Today’s healthcare students are tomorrow’s healthcare practitioners and students need hands-on experience with consumers to become competent healthcare professionals. As such consumers can play a key role in the education and training of healthcare students. However, little is known about how consumers themselves feel about their role in student education nor how student practitioners affect the consumer’s healthcare experience.
For the December 2021/January 2022 survey of Australia’s Health Panel, as students across the country graduated their studies, we asked the Panel about their experiences with and opinions on students delivering healthcare in Australia.
We found that Australian consumers are generally supportive of having students involved in their healthcare journey and generally have good or neutral experiences of student involvement in the past. Having students involved in the delivery of healthcare generally improves or does not affect consumers perceptions of the quality of that facility, with Hospitals and GP clinicians the facilities consumers are most likely to encounter students currently.
Typically, student involvement is not perceived by consumers to improve the nature or quality of the treatment they receive, but it can lead to improved perception of the quality of the consultation generally, through greater discussion between student, supervisor and patient leading to the patient feeling they had a better understanding of their situation.
In terms of the type of student involvement, most consumers are happy for students to observe the delivery of care via their usual practitioner. Although a sizeable minority are also happy for the student to take a more active or even leading role.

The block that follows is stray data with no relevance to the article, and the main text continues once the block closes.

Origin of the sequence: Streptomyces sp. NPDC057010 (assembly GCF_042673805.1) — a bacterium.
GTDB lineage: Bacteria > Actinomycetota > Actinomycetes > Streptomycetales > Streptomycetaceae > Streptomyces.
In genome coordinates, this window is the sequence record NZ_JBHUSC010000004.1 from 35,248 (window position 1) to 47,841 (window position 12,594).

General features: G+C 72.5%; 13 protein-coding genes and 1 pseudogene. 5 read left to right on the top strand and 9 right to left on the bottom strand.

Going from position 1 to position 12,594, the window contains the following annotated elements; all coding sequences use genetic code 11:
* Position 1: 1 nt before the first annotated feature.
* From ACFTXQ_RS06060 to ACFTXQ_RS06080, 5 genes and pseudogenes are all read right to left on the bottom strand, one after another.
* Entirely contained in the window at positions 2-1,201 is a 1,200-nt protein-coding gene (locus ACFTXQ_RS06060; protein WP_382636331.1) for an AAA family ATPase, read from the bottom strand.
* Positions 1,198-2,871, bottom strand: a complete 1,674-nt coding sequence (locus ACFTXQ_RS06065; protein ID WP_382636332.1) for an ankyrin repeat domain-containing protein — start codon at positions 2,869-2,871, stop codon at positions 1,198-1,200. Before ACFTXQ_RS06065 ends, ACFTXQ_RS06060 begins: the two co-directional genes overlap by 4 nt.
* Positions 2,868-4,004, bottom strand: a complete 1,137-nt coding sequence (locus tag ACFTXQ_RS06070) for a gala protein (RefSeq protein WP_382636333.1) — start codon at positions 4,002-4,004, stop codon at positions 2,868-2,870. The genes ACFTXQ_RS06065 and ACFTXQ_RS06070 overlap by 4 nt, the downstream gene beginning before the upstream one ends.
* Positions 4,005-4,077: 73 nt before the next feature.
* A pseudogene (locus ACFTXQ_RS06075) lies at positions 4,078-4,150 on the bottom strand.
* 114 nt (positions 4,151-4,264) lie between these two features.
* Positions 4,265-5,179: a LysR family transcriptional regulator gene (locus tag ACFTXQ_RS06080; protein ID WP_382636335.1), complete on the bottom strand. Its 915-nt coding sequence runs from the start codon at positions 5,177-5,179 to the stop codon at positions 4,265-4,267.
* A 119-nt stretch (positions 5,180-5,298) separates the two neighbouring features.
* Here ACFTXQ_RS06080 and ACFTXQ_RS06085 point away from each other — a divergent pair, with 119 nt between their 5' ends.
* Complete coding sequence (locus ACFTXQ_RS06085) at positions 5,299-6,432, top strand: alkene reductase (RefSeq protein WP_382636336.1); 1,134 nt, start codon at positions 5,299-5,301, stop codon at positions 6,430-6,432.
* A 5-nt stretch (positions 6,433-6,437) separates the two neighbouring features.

Generally, the willingness of involvement depended on the nature of the healthcare being sought- with things that were less ‘serious’ leading consumers to be more willing for student involvement. Unexpectedly consumers appeared to distinguish between serious healthcare and urgent healthcare which warrants further research in this area.
Concerningly, it appears that consumers are not consistently being given adequate communication around students being involved in their healthcare including not being given forewarning, not having the purposes explained, not being asked for feedback and, most concerningly, not being asked if they consented. This needs correcting.
Finally, consumers overwhelmingly believed it was important for consumers to be involved in the general education and training of students. However, they are split as to whether they personally would be willing to do so, which suggests further research is needed into the barriers of potential consumer involvement.
The results of this research will be used to inform our advocacy and partnerships with health education leaders such as Universities Australia to ensure consumer needs are adequately addressed. The Consumers Health Forum of Australia would like to thank all panellists for giving up their time to participate in this survey. Any questions about this survey and its findings can be directed to firstname.lastname@example.org.